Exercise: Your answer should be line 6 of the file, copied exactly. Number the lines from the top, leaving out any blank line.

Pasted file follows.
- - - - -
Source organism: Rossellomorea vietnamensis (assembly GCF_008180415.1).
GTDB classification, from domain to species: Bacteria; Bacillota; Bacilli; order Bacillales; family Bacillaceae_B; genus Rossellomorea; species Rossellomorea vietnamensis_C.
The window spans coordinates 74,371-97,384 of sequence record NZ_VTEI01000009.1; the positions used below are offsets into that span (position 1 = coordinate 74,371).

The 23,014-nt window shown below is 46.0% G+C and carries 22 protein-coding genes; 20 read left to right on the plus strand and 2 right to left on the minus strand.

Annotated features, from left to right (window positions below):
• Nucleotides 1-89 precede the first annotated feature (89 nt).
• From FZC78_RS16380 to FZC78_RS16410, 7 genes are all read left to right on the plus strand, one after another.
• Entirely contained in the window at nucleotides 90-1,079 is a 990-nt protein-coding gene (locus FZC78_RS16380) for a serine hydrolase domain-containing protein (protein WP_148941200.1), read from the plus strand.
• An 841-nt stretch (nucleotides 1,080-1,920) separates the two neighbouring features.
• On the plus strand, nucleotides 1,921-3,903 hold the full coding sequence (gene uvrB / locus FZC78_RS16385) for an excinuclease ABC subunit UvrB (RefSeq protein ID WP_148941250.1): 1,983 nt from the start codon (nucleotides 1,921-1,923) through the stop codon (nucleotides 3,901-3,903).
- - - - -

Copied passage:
• Nucleotides 1-89 precede the first annotated feature (89 nt).